A day of learning today, playing with Sprat and Winkle couplings. I've never used them before, but as I'm finding 3 links in 4mm scale to be frustrating these days, I thought it worth trying an alternative. Alex Jacksons are certainly the most discreet coupling option available, but they can be a little fragile and prone to needing adjustment I've been told. Sprat and Winkles seem to have a good reputation and I like the idea of hands off operations and delayed uncoupling. You can buy a trial pack from MSE but I went for a starter pack instead, figuring I could experiment on a greater range of stock and get a better idea of their capability. A pack of the mounting plates made it into my basket as well on the grounds that they make the whole job of assembly and mounting easier.
I made a couple of couplings up last night, fitted them to a wagon with the loop at the recommended height of 12mm above the rail and stumbled across my first problem - I was having to bend the loop up above the bottom of the headstocks meaning the hook part of the coupling was now pointing skywards instead of being horizontal.
An quick email to Geoff and he suggested that 10mm above the rail was a far better height, but also that I was best to start with some coach bogies and use those to establish the height for everything else. I had just bought a Hornby Hawksworth Brake 3rd to go behind my Pannier so this seemed the best option for a gauge and coupling conversion. In terms of changing the coach to EM, I'll just point you towards Geoff's post on his Penhydd blog where he did the same, the only thing I did differently was to use a screwdriver to gently pry the bogies from their mounts.
When it came to mounting the couplings, I soldered a length of nickel silver to the mounting plate to create a T shape - it was then possible to locate the T along the centreline of the bogie giving a bit of room for adjusting the final position of the loop in relation to the buffer faces.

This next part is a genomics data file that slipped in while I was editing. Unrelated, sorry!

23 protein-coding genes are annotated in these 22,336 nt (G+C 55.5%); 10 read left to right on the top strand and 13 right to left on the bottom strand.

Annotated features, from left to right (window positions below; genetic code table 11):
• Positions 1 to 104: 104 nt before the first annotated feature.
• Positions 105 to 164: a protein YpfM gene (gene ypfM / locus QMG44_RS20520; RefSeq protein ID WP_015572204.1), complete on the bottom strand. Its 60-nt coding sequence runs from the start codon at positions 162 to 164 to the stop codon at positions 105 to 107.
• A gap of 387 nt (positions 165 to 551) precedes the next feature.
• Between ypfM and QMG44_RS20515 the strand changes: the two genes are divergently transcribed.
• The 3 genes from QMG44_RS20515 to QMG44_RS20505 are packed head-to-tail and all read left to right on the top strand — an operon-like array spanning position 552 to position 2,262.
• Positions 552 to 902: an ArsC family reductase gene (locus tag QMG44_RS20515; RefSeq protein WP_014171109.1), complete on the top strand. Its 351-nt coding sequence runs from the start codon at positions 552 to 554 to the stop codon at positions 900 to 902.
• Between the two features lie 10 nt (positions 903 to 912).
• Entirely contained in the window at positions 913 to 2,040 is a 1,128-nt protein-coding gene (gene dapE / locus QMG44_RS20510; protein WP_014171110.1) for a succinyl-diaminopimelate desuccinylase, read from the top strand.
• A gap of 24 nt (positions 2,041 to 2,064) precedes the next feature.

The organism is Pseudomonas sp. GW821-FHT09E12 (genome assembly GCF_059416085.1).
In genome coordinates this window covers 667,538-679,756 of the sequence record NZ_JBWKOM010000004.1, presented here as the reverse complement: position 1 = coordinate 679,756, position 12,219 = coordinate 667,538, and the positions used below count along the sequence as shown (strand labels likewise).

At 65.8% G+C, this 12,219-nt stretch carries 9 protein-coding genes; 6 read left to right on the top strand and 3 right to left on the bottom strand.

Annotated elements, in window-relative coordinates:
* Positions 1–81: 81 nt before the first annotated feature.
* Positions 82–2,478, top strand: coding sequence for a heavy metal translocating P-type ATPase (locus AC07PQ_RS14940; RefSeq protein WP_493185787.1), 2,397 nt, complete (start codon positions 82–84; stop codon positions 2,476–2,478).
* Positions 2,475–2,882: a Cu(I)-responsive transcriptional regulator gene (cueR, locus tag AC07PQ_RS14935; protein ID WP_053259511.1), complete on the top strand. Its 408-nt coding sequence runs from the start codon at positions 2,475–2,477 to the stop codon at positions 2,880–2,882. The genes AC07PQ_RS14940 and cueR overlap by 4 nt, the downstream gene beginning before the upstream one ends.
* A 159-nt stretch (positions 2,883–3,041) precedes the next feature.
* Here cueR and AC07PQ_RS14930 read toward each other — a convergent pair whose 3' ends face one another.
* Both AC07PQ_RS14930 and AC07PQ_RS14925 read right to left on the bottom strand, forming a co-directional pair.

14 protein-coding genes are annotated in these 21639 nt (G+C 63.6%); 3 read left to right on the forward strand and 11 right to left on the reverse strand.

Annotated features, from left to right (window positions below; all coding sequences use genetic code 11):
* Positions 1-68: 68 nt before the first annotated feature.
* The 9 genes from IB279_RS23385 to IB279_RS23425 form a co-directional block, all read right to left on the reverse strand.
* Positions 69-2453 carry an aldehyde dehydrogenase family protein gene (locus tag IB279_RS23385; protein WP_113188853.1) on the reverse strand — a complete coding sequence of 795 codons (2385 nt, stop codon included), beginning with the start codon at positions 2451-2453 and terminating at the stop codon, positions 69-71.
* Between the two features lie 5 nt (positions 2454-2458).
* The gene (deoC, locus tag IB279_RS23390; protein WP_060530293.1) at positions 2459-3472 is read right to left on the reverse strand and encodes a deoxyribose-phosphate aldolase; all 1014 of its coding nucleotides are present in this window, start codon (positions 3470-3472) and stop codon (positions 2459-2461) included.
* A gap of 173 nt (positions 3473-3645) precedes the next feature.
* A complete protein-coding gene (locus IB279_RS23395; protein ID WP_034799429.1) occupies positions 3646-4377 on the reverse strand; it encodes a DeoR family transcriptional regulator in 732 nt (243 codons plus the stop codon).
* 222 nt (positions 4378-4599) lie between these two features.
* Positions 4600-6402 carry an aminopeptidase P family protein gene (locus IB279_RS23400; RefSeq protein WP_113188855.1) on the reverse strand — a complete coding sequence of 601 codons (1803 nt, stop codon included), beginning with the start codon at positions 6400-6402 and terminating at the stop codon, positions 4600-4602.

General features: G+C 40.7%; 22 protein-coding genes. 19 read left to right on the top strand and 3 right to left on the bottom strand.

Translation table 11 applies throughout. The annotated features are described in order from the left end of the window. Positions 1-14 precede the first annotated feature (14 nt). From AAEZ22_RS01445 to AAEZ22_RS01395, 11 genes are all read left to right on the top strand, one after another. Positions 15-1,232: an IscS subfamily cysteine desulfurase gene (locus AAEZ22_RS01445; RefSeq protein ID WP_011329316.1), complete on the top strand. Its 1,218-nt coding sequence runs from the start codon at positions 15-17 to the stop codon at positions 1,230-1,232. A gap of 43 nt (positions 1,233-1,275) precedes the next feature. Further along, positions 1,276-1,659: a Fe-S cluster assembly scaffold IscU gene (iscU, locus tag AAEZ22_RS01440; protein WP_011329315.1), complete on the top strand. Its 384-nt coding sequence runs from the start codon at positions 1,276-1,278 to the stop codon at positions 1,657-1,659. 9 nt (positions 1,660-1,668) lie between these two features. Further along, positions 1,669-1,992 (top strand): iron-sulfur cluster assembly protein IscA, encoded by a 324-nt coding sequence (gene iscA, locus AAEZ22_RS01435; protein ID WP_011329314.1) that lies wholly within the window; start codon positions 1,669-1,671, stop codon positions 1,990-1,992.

Whilst that worked nicely, it was pretty obvious that the mounting plates were hitting the coach steps, limiting the radius around which the coach could travel. The easy fix was to just trim the excess mounting plate off with a fret saw.
Mocked back up in position, the bogie now has a greater amount of swing.
The mounting plates were then glued into position with epoxy before the coupling loops were adjusted slightly to sit at the required 10mm above rail height. A simple jig made from layers of plasticard does the job of a height gauge.
After a bit more playing about, I finally ended up with two converted bogies that would happily couple and uncouple from each other, so I then converted a wagon for comparison.
The last job of the day was to create a coupling loop for the rear of my Pannier, a couple of nickel silver plates and some 0.5mm brass wire did the honours.
It mounts using the two screws that hold the bunker in position.
Testing times tomorrow then.